How conducive is your organisational culture to facilitating resilience in your employees?

Sustained organisational performance requires individuals to have recovery periods. Without recovery periods people burn out. That applies to everyone, even you!

How accommodating is your organisation to supporting people in their essential recovery?

Do you really empower individuals to become resilient or do you, whether knowingly or not, simply perpetuate the somewhat macho culture of ‘pushing through’, ‘Toughing it out’ or ‘getting it over the line’ time and time again? Of course there are times when some of these actions are appropriate but to continually expect these types of behaviours will leave you with an overworked and exhausted workforce. You’ll experience higher staff turnover, higher levels of absence and more mental health issues than you’d like.

Resilience is about recovery

In a recent Harvard Business Review article Shawn Achor wrote about ‘recovery periods’

“The lack of a recovery period is dramatically holding back our ability to be resilient and successful. Research has found that there is a direct correlation between lack of recovery and increased incidence of health and safety problems. Lack of recovery – whether by disrupting sleep with thoughts of work or having continuous cognitive arousal by watching our phones – is costing our companies $62BILLION a year. In lost productivity” [1]

When we go home we are not necessarily ‘recovering’…we often spend the evening mulling over potential work solutions and talking about work with others. We rerun conversations in our heads and we problem solve in our sleep.

The key to resilience

The key to resilience is to try really hard (ie get it over the line) stop, recover and then try again.

If you have too much time in the performance zone you need more time in the recovery zone. The biological concept of ‘homeostatic value’ determines the ability of the brain to restore and sustain wellbeing. “when the body is out of alignment from overwork we waste vast mental and physical resources trying to restore the balance before we can move forward again” [2] Trying to drum up your resources to ‘try hard’ requires burning energy in order to overcome post exertion low arousal levels (called ‘up-regulation’). This makes your exhaustion levels worse.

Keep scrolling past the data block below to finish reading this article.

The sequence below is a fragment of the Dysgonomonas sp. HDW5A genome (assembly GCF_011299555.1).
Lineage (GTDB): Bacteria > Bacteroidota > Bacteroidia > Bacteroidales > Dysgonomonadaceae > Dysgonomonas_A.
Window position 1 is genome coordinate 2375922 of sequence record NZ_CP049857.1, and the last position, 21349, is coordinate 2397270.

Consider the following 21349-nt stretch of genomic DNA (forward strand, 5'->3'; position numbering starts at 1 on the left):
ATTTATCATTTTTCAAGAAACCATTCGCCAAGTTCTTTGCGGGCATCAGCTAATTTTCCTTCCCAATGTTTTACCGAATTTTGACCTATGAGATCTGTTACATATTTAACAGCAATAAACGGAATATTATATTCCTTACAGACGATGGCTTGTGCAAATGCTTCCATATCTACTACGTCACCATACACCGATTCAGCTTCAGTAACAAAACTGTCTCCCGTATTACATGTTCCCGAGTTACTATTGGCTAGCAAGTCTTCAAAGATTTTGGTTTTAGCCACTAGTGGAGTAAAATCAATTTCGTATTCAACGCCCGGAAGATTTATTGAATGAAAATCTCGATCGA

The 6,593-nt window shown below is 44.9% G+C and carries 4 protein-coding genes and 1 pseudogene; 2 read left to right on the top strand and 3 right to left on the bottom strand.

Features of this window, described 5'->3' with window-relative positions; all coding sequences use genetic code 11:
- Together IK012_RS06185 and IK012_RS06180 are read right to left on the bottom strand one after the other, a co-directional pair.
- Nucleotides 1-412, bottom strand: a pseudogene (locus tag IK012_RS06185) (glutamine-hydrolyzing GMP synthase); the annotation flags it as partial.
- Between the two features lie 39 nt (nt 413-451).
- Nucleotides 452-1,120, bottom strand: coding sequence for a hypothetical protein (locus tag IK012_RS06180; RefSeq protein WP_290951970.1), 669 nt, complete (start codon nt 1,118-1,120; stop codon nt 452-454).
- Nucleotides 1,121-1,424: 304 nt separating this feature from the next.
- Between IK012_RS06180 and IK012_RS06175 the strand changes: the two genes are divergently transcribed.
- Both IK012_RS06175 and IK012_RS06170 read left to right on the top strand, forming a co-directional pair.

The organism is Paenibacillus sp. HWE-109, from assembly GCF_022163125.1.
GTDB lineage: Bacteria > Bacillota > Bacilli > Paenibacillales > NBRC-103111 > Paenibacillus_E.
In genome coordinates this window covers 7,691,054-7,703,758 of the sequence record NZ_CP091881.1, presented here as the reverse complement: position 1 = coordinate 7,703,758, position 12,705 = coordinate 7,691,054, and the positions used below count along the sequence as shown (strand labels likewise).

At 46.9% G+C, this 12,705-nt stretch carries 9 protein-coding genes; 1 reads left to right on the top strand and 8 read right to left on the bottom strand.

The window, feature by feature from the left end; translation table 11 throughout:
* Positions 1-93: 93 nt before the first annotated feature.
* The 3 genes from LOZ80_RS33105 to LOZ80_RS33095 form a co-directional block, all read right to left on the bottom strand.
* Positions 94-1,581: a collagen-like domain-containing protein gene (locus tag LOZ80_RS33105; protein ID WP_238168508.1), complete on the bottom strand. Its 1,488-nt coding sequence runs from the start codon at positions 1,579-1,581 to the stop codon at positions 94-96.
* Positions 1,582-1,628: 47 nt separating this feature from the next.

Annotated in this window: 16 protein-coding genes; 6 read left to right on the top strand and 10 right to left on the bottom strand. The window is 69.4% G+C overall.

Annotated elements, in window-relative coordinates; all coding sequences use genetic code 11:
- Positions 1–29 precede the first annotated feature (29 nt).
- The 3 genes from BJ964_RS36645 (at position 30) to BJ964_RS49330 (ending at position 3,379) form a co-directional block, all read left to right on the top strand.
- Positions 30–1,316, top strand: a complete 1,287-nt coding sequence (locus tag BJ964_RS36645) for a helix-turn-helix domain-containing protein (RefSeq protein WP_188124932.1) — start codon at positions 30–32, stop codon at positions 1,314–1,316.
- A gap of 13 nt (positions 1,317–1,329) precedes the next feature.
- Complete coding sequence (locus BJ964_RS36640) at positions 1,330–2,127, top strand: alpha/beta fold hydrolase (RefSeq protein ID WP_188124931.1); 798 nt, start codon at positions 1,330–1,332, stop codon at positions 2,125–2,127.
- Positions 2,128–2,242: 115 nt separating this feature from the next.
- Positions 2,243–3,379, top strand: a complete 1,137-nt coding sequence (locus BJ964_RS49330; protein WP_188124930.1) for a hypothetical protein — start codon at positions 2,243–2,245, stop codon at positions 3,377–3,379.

How to recover and build resilience

To be clear, ‘stopping’ is not the same as recovering, you need to use both ‘internal recovery’ and ‘external recovery’ tools to be resilient.

‘Internal recovery’ is about taking shorter periods of relaxation during the workday.

‘External recovery’ are actions that take place outside of work, i.e. weekends or holidays.

Recovery actions;

  •  Take short breaks in the day- pop to the coffee shop, go and talk to someone different, meet someone for lunch or if you’re a Myers Briggs ‘introvert’ and you value time alone eat lunch alone quietly, this way you’ll replenish.
  • Reconnecting with nature -a walk outside through trees, near water or simply in the fresh air.
  • Changing the focus of your attention – Switch tasks, do something different, change your work focus or environment.
  • Learn to meditate, currently on trend but has been around for generations and we now know through neuroscientific research that it works because it changes the structure of our brains.
  • Exercise- a life changer, the key is to find exercise that you love, you may need to forget the gym or the personal trainer and accept that dance or roller blading is your thing. The choice of activity is almost irrelevant, aside from the endorphin effect, the physiological benefits to your health will be significant, and if you’re doing what you love you’ll enter what Csiksgentmihalyi [3] calls ‘flow’ and that gives you a cognitive holiday like no other.

How resilient is your culture?

…So back to my original question – how resilient is your organisational culture?

How does your organisation deal with this need for ‘recovery’?

How would your organisation react to adopting one or two of the techniques listed above?

How would it be if your leadership team role modelled resilient behaviours?

How would you respond if one of your team took time out of the working day to meditate?

How could you adapt your organisational culture to accommodate resilience actions?

 

I’d love to hear your responses and what’s working for you, drop me a line and let me know what you think

 

[1] Shawn Achor – Harvard Business Review

[2] Brent Furl – Texas A&M University

[3] Mihaly Csikszentmihalyi Flow model

 

About the author: Janette Kirk-Willis

‘We Are The Positive Psychology People’

The Positive Psychology People is co-founded and sponsored
by Lesley Lyle and Dan Collinson,
Directors of Positive Psychology Learning and authors of the
8-week online Happiness Course

 

 

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